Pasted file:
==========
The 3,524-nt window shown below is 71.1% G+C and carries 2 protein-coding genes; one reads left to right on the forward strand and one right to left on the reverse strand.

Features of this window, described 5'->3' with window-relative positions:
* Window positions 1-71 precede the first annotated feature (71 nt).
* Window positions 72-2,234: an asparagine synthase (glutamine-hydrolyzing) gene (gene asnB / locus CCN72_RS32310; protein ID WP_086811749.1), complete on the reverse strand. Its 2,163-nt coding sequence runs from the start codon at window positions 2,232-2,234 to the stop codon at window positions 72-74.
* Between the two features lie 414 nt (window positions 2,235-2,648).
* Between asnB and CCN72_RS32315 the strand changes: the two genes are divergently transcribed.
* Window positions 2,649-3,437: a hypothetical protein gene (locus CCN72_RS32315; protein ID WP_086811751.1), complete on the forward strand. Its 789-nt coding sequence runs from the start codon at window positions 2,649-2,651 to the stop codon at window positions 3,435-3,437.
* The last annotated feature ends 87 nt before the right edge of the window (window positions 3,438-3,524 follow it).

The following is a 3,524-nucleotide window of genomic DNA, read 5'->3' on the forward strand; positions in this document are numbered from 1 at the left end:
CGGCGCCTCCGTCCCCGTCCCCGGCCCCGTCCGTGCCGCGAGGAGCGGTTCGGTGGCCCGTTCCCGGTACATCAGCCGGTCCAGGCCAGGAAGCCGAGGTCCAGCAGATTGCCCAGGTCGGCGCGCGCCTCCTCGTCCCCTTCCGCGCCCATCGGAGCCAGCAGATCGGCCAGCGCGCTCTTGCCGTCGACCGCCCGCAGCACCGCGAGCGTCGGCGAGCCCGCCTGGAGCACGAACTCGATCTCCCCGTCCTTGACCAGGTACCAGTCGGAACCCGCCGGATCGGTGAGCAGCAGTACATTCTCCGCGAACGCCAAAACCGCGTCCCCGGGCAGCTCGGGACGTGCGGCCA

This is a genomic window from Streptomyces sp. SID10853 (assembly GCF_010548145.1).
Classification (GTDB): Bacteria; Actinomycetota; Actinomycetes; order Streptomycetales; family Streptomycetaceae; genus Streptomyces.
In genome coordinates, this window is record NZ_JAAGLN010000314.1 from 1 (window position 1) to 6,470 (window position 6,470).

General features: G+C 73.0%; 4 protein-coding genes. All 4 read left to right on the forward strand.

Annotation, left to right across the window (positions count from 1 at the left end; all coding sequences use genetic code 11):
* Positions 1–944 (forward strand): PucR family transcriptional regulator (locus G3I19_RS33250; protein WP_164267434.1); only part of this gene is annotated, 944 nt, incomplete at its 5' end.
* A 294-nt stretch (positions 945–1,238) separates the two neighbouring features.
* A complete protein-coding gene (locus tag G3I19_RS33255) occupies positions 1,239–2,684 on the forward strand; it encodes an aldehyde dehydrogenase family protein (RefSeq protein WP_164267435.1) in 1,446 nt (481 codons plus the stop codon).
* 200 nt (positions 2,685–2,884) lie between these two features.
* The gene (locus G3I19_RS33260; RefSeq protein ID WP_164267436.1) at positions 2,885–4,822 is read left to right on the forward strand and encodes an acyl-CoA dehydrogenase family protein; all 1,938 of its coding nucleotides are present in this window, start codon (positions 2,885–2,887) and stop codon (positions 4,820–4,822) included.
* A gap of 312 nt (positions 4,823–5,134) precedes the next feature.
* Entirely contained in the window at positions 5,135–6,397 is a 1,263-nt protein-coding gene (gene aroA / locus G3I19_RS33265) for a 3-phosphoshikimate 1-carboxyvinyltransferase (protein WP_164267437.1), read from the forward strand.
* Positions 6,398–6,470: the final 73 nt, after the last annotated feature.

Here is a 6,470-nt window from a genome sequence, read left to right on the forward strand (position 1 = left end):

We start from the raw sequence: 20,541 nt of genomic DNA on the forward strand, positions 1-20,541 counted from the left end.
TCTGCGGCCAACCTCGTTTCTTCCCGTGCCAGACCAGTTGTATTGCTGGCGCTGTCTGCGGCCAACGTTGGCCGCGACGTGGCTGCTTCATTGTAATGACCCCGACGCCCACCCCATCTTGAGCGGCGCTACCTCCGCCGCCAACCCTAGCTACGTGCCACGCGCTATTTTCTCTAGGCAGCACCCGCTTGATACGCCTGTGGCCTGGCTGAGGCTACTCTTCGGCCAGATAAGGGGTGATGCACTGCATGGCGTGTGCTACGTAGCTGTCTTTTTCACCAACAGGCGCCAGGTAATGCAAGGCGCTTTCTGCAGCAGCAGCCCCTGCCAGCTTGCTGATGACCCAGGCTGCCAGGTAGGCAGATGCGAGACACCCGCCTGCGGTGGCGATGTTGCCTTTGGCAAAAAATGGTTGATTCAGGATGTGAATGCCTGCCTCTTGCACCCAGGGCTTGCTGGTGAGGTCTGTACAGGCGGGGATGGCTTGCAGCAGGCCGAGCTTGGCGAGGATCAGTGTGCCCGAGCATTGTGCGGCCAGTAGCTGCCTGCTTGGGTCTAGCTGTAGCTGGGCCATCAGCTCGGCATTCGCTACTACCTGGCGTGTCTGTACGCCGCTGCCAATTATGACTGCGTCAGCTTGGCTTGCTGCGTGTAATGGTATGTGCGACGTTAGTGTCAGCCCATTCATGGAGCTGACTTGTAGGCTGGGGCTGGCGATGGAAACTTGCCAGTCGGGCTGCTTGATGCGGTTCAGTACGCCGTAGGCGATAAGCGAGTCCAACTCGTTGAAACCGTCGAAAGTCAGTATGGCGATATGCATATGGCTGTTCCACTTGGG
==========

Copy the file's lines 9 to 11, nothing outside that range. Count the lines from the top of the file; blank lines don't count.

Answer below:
The following is a 3,524-nucleotide window of genomic DNA, read 5'->3' on the forward strand; positions in this document are numbered from 1 at the left end:
CGGCGCCTCCGTCCCCGTCCCCGGCCCCGTCCGTGCCGCGAGGAGCGGTTCGGTGGCCCGTTCCCGGTACATCAGCCGGTCCAGGCCAGGAAGCCGAGGTCCAGCAGATTGCCCAGGTCGGCGCGCGCCTCCTCGTCCCCTTCCGCGCCCATCGGAGCCAGCAGATCGGCCAGCGCGCTCTTGCCGTCGACCGCCCGCAGCACCGCGAGCGTCGGCGAGCCCGCCTGGAGCACGAACTCGATCTCCCCGTCCTTGACCAGGTACCAGTCGGAACCCGCCGGATCGGTGAGCAGCAGTACATTCTCCGCGAACGCCAAAACCGCGTCCCCGGGCAGCTCGGGACGTGCGGCCA

This is a genomic window from Streptomyces sp. SID10853 (assembly GCF_010548145.1).